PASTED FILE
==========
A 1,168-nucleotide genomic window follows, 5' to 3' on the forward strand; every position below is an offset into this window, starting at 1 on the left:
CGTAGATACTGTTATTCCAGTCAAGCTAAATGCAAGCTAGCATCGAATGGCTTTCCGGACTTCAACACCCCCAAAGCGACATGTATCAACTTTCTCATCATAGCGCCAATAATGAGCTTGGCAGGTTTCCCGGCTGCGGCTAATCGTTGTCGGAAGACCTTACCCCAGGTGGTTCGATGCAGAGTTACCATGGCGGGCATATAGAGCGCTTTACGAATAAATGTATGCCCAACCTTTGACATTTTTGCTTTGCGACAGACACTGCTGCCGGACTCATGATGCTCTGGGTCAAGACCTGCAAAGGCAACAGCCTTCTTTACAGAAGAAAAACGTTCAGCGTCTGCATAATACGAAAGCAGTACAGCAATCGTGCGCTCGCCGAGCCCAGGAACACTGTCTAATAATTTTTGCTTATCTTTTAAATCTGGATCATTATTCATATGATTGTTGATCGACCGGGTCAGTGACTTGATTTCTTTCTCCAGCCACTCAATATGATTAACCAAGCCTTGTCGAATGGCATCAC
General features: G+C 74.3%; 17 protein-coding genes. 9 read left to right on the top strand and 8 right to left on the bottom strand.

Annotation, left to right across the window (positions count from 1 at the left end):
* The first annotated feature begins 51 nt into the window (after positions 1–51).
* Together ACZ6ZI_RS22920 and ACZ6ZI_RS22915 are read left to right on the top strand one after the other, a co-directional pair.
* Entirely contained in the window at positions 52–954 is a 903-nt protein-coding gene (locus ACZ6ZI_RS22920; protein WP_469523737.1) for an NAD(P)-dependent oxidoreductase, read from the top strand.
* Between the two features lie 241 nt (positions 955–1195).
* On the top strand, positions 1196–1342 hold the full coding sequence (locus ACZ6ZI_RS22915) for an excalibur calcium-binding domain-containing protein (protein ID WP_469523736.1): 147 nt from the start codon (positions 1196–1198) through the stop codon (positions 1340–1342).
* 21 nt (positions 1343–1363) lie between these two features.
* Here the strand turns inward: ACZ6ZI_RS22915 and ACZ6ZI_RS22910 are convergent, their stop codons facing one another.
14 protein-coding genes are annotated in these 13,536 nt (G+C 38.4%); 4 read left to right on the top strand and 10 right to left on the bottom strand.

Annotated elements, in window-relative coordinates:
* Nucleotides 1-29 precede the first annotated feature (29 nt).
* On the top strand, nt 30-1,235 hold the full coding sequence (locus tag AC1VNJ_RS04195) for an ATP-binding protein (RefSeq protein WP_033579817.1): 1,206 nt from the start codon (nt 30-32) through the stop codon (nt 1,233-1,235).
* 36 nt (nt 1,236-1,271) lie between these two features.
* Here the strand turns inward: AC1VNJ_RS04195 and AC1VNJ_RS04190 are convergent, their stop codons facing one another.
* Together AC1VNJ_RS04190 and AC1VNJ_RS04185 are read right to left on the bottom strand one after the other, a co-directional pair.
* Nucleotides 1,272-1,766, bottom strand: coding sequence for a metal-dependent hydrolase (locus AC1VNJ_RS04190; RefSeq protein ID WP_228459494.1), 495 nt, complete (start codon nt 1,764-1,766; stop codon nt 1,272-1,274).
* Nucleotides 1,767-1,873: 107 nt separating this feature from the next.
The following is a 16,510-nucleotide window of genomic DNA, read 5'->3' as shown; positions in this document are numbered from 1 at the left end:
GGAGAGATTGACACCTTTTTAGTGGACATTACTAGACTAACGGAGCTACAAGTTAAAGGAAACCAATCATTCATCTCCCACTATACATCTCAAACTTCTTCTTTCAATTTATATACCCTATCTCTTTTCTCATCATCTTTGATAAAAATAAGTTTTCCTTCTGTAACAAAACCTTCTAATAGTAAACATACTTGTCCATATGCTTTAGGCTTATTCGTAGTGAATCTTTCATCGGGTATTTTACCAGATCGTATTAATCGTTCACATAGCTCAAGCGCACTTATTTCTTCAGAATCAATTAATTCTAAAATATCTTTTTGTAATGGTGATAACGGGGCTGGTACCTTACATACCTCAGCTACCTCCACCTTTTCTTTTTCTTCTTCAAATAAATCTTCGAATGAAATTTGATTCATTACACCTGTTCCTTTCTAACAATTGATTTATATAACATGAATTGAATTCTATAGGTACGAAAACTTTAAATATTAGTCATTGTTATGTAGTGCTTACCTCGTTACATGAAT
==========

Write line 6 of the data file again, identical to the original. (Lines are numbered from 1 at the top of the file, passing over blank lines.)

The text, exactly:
* Together ACZ6ZI_RS22920 and ACZ6ZI_RS22915 are read left to right on the top strand one after the other, a co-directional pair.